Sydney (also Sidney) T. Ryan, policeman, prospector and enterpreneur, arrived in Swaziland in 1888 and when the police force was reconstituted towards the end of that year he was appointed Chief of Police. Some time later he investigated a cassiterite (tin ore) deposit on the farm Athole, 11 km north-west of the town Amsterdam, Mpumalanga, in a region then known as New Scotland. Finding similar ore along the Malotja (also Malotsha) River near Mbabane, Swaziland, he formed the Ryan Company Swaziland, Ltd, and bought two contiguous mining concessions in the area from J. Forbes and D. Forbes respectively. Early in 1893 he dug up two or three tons of ore which was to be sent away for analysis. Ryan also had a share in the wool washing and pressing monopoly, which was, however, expropriated in 1907 without compensation. Meanwhile he was appointed justice of the peace for the Forbes' Reef area, which included Mbabane where he lived, in December 1891. During 1896 his tin mines were in active production and the next year the Ryan Tin Company imported new machinery for washing cassiterite. However, labour shortages and the high cost of transport limited development and his company went into liquidation in 1898.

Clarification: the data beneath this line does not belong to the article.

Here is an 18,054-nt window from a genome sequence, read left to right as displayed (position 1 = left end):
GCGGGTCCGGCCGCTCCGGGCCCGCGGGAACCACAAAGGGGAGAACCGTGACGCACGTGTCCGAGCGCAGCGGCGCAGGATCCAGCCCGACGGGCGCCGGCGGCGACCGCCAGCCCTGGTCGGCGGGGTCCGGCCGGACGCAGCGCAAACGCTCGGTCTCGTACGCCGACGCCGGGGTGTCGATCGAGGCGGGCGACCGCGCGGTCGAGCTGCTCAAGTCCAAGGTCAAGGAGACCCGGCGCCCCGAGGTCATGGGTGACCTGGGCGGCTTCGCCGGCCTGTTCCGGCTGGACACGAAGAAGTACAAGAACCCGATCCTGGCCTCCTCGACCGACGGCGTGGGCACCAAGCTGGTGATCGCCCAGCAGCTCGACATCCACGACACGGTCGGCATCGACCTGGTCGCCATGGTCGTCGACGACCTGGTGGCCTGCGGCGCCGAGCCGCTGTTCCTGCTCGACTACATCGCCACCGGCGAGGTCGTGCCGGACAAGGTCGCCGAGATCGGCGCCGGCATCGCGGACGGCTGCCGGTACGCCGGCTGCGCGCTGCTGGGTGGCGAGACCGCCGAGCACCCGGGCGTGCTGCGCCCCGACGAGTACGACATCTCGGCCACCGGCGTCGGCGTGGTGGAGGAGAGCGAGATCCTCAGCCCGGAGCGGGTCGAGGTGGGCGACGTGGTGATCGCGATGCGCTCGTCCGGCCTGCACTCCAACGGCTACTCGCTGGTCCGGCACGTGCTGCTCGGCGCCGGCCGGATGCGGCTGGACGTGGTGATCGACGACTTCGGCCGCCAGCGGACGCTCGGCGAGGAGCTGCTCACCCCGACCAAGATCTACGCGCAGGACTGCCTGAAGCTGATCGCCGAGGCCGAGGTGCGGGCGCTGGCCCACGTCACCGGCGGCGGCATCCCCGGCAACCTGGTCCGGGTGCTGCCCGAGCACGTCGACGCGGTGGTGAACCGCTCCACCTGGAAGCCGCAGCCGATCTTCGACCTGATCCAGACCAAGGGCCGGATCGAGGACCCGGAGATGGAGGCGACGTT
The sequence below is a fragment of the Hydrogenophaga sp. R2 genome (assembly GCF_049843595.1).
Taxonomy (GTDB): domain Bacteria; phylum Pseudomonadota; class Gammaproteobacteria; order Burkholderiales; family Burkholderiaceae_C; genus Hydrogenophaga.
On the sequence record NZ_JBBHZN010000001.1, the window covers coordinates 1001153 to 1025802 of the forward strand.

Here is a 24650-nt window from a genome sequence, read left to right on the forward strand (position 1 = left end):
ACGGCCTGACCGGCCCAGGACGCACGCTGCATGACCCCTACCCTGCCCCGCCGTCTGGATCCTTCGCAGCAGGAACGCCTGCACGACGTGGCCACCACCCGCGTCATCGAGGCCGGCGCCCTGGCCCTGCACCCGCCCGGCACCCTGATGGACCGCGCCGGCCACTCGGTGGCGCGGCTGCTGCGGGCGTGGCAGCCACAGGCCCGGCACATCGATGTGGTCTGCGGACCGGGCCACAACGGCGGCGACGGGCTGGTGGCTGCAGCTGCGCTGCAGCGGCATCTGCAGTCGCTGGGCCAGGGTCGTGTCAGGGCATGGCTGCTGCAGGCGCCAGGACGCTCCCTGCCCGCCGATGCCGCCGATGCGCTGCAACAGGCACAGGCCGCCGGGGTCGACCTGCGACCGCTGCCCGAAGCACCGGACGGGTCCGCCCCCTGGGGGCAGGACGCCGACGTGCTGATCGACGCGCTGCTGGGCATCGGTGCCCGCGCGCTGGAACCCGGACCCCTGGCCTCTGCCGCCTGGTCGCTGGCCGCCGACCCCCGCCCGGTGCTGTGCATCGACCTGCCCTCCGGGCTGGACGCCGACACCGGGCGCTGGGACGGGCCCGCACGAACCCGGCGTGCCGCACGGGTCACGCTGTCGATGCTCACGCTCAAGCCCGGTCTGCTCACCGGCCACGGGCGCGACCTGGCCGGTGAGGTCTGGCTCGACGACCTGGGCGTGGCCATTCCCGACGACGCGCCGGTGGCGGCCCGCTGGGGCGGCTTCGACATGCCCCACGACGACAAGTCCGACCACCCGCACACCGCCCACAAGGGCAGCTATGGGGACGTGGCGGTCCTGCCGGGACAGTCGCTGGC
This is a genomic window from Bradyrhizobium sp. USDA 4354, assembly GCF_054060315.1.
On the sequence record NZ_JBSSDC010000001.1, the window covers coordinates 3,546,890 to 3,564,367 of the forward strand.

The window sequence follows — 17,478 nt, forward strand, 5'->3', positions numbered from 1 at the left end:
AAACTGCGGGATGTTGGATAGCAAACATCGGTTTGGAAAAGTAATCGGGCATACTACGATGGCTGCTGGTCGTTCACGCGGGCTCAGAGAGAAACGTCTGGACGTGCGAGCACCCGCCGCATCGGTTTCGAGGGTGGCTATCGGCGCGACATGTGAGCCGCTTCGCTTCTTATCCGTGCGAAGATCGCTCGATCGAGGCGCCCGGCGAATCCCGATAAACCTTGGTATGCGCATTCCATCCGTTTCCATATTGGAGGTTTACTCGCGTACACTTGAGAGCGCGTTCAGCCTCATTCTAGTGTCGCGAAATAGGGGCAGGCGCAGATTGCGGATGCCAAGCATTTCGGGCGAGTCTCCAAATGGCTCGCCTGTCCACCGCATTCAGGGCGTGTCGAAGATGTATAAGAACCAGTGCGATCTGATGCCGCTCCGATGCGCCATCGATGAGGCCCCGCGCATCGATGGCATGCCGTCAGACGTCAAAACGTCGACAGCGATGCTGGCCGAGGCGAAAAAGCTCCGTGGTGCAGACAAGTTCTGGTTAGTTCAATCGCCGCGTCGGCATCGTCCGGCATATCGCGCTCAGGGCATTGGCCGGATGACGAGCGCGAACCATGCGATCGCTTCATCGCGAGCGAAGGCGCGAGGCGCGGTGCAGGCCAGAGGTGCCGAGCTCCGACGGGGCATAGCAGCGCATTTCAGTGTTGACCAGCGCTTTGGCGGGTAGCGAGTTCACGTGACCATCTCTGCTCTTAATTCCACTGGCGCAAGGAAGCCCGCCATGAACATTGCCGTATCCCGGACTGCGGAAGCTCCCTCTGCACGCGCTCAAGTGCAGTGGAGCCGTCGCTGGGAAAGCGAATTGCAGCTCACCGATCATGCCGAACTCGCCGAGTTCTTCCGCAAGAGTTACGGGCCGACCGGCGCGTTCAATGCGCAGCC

At Darktown (also known as Darkton), near Mbabane, Ryan found a number of prehistoric stone points in the alluvial tin-bearing gravels. He sent thirteen of these to T. Rupert Jones* in London. Jones described them in "Exhibition of stone implements from Swaziland" in the Journal of the Royal Anthropological Institute in 1898.
By 1897 Ryan was a member of the Geological Society of South Africa. He was still listed as a member, and living in Mbabane, in 1906. In March 1899 he was elected to the first executive committee of the Swaziland Industrial, Mining and Commercial Chamber in Bremersdorp. He returned to Mbabane in March 1905, when he was appointed as manager of Swaziland Tin, Ltd. About 1905 he compiled a Sketch Map of Swaziland: Mineral and Metal Concessions, which was published in Johannesburg. At this time he owned several base metal claims in Swaziland. In 1908 he was proposed for an appointment as justice of the peace for Carolina, in the Transvaal Colony.